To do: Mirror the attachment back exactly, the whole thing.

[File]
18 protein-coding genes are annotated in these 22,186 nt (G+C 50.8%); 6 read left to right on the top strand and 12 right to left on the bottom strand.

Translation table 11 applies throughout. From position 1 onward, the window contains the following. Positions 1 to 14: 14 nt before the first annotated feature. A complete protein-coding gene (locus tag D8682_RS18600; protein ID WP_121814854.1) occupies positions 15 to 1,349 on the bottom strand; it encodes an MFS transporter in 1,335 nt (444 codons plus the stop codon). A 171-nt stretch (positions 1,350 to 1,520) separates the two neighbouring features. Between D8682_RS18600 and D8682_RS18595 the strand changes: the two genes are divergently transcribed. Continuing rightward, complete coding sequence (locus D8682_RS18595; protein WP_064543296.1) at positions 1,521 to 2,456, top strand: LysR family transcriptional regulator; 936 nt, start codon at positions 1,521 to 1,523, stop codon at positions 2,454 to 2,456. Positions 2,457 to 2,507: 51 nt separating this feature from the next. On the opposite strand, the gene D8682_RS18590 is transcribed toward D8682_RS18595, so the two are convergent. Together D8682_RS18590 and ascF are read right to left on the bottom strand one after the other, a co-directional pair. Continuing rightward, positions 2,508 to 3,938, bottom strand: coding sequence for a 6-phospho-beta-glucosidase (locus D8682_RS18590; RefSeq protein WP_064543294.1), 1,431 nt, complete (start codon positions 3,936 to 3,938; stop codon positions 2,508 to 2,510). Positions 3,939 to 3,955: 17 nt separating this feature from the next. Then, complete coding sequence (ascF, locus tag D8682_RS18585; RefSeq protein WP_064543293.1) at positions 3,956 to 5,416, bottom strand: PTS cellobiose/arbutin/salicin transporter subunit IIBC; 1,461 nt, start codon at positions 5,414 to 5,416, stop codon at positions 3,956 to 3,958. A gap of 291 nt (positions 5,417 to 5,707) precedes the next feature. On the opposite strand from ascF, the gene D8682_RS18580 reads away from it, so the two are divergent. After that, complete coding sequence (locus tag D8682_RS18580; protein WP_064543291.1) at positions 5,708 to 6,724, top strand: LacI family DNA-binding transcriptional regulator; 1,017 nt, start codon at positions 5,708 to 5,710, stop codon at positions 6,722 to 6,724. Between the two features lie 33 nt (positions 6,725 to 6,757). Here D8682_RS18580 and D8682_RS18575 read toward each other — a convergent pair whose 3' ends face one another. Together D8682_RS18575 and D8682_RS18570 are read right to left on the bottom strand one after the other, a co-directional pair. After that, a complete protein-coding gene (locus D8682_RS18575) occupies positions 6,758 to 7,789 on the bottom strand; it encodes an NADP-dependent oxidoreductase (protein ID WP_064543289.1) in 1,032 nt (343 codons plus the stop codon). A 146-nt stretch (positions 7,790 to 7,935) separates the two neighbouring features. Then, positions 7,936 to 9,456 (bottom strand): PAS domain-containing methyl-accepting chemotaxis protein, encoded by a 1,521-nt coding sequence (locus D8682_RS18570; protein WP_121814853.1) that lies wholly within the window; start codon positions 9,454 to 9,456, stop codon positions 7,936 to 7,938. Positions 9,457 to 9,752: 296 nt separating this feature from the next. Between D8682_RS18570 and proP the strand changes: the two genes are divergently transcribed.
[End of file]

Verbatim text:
18 protein-coding genes are annotated in these 22,186 nt (G+C 50.8%); 6 read left to right on the top strand and 12 right to left on the bottom strand.

Translation table 11 applies throughout. From position 1 onward, the window contains the following. Positions 1 to 14: 14 nt before the first annotated feature. A complete protein-coding gene (locus tag D8682_RS18600; protein ID WP_121814854.1) occupies positions 15 to 1,349 on the bottom strand; it encodes an MFS transporter in 1,335 nt (444 codons plus the stop codon). A 171-nt stretch (positions 1,350 to 1,520) separates the two neighbouring features. Between D8682_RS18600 and D8682_RS18595 the strand changes: the two genes are divergently transcribed. Continuing rightward, complete coding sequence (locus D8682_RS18595; protein WP_064543296.1) at positions 1,521 to 2,456, top strand: LysR family transcriptional regulator; 936 nt, start codon at positions 1,521 to 1,523, stop codon at positions 2,454 to 2,456. Positions 2,457 to 2,507: 51 nt separating this feature from the next. On the opposite strand, the gene D8682_RS18590 is transcribed toward D8682_RS18595, so the two are convergent. Together D8682_RS18590 and ascF are read right to left on the bottom strand one after the other, a co-directional pair. Continuing rightward, positions 2,508 to 3,938, bottom strand: coding sequence for a 6-phospho-beta-glucosidase (locus D8682_RS18590; RefSeq protein WP_064543294.1), 1,431 nt, complete (start codon positions 3,936 to 3,938; stop codon positions 2,508 to 2,510). Positions 3,939 to 3,955: 17 nt separating this feature from the next. Then, complete coding sequence (ascF, locus tag D8682_RS18585; RefSeq protein WP_064543293.1) at positions 3,956 to 5,416, bottom strand: PTS cellobiose/arbutin/salicin transporter subunit IIBC; 1,461 nt, start codon at positions 5,414 to 5,416, stop codon at positions 3,956 to 3,958. A gap of 291 nt (positions 5,417 to 5,707) precedes the next feature. On the opposite strand from ascF, the gene D8682_RS18580 reads away from it, so the two are divergent. After that, complete coding sequence (locus tag D8682_RS18580; protein WP_064543291.1) at positions 5,708 to 6,724, top strand: LacI family DNA-binding transcriptional regulator; 1,017 nt, start codon at positions 5,708 to 5,710, stop codon at positions 6,722 to 6,724. Between the two features lie 33 nt (positions 6,725 to 6,757). Here D8682_RS18580 and D8682_RS18575 read toward each other — a convergent pair whose 3' ends face one another. Together D8682_RS18575 and D8682_RS18570 are read right to left on the bottom strand one after the other, a co-directional pair. After that, a complete protein-coding gene (locus D8682_RS18575) occupies positions 6,758 to 7,789 on the bottom strand; it encodes an NADP-dependent oxidoreductase (protein ID WP_064543289.1) in 1,032 nt (343 codons plus the stop codon). A 146-nt stretch (positions 7,790 to 7,935) separates the two neighbouring features. Then, positions 7,936 to 9,456 (bottom strand): PAS domain-containing methyl-accepting chemotaxis protein, encoded by a 1,521-nt coding sequence (locus D8682_RS18570; protein WP_121814853.1) that lies wholly within the window; start codon positions 9,454 to 9,456, stop codon positions 7,936 to 7,938. Positions 9,457 to 9,752: 296 nt separating this feature from the next. Between D8682_RS18570 and proP the strand changes: the two genes are divergently transcribed.